The K-Mix packs an incredible amount of functionality into a small package at a very reasonable price. It's light, incredibly sturdy due to the fact there are no moving parts, and it can take the abuse of the road. It's fantastic for the compact home studio or for the DJ/Producer that wants to bring it along for the gig. If you are in the market for a new mixer, MIDI controller or audio interface the K-Mix is worth a hard look as there is nothing quite like it.
The only con is that it does take some getting used to in regards to overall usability. The compact size brings with it a series of buttons that need to be learned so you can properly control the mixer.
Cost $579 (MSRP) / More on the K-Mix on the KMI Website.
An Interview With Keith McMillen About The New K-Mix
What was the inspiration for designing the K-Mix?
KM: In the same spirit that other KMI products are small, potent and indestructible, I felt the strong need to have a mixer that met those same requirements, and I found many other people had the same needs and requirements. People at KMI really understand music and everyone has used mixers; it was a very exhilarating and taxing product where everyone contributed.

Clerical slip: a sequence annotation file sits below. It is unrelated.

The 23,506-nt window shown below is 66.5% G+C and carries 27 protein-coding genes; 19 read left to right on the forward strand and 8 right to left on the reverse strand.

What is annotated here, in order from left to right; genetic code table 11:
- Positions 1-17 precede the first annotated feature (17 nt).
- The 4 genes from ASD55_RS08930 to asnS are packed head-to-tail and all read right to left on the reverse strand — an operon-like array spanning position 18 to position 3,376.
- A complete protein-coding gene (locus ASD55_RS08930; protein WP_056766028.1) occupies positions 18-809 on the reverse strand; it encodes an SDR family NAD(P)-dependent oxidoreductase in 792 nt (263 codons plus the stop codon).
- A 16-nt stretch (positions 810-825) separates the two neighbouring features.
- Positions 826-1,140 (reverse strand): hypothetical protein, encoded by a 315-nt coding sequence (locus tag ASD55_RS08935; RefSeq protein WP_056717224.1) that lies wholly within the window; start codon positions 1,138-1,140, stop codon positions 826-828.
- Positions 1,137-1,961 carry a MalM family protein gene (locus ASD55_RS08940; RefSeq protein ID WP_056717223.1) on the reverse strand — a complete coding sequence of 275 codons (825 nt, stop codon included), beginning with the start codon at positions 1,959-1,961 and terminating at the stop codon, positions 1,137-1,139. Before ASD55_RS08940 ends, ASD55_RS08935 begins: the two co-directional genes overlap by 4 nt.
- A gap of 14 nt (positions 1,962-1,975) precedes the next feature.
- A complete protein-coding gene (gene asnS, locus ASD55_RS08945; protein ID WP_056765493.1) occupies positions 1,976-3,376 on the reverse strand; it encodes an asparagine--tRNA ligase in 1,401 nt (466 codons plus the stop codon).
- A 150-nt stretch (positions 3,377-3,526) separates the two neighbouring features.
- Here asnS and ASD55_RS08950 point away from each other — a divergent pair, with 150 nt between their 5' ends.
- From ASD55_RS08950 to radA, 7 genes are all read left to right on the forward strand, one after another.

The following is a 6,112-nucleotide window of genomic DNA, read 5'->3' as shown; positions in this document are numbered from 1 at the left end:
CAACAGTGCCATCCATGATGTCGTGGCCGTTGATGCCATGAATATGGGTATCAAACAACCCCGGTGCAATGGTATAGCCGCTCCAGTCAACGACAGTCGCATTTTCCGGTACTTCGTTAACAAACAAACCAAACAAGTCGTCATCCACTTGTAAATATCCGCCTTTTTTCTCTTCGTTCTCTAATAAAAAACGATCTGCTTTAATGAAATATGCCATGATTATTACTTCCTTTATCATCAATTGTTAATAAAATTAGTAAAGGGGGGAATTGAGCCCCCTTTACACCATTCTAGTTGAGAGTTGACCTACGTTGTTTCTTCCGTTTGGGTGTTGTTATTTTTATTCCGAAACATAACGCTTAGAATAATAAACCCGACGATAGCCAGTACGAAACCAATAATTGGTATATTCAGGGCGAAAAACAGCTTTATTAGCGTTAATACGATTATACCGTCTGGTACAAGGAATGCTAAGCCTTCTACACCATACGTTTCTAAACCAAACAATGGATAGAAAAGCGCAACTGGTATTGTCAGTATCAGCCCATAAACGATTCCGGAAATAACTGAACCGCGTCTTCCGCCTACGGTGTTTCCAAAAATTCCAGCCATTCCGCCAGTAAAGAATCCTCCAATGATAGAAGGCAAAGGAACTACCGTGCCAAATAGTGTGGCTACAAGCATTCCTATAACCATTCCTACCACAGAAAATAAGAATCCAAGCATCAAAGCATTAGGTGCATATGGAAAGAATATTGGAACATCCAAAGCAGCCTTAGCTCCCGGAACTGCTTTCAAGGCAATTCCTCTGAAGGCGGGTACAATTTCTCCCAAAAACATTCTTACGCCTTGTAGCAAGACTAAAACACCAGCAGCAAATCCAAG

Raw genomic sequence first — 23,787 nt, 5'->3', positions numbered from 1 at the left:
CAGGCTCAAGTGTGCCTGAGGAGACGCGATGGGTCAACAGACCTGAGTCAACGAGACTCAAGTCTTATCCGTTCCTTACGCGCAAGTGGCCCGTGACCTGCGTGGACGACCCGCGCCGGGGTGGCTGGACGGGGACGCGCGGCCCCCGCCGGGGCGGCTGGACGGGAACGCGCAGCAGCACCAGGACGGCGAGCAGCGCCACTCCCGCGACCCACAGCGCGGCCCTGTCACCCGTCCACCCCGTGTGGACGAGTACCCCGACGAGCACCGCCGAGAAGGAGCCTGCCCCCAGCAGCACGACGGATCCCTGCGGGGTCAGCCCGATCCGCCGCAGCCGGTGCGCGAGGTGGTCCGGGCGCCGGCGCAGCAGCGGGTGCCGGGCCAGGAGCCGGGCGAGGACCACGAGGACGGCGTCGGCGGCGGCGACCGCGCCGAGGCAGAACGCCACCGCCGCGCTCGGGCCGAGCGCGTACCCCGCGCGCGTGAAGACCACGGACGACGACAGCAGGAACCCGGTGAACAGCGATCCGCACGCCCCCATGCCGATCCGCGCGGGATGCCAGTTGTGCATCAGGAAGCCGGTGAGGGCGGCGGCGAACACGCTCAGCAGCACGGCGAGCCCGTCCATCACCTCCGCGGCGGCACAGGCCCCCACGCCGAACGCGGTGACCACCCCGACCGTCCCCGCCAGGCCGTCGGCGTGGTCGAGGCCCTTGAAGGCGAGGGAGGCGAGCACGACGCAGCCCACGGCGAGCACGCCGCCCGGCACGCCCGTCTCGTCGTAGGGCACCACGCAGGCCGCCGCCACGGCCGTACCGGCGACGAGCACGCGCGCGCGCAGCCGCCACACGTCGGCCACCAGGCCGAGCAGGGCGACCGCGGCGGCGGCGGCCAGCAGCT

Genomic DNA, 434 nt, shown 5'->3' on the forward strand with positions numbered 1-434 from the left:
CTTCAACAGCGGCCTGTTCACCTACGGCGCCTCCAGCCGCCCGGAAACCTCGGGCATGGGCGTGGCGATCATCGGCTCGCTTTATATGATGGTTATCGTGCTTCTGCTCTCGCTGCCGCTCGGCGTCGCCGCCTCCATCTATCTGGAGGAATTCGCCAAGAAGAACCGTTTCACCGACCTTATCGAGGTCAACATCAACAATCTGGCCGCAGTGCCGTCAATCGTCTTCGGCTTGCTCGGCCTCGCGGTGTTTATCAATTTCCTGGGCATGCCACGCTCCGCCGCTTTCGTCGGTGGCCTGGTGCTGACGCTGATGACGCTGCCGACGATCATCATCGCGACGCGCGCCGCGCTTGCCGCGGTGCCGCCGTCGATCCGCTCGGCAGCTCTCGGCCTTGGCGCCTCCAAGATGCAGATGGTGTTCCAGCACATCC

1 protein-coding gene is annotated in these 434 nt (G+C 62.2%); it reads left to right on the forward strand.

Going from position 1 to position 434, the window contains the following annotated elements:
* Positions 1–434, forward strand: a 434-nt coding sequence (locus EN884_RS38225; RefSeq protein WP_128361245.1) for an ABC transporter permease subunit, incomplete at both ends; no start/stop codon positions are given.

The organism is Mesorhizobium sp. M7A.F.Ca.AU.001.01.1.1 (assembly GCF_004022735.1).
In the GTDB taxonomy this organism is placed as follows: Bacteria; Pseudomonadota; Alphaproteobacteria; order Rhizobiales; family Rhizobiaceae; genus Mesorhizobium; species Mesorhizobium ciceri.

KMI is known primarily for it’s MIDI controllers, can you tell us what aspects of that tech you brought over to the K-Mix and why?
KM: Most of being rugged and roadworthy is the omission of moving parts. Knobs, fader caps; mixers are just accidents waiting to happen. Over the years we’ve perfected our smart fabric technology and using it for the functions of knobs and faders was a logical next step.
What are some of the big advantages of the K-Mix over the average audio interface?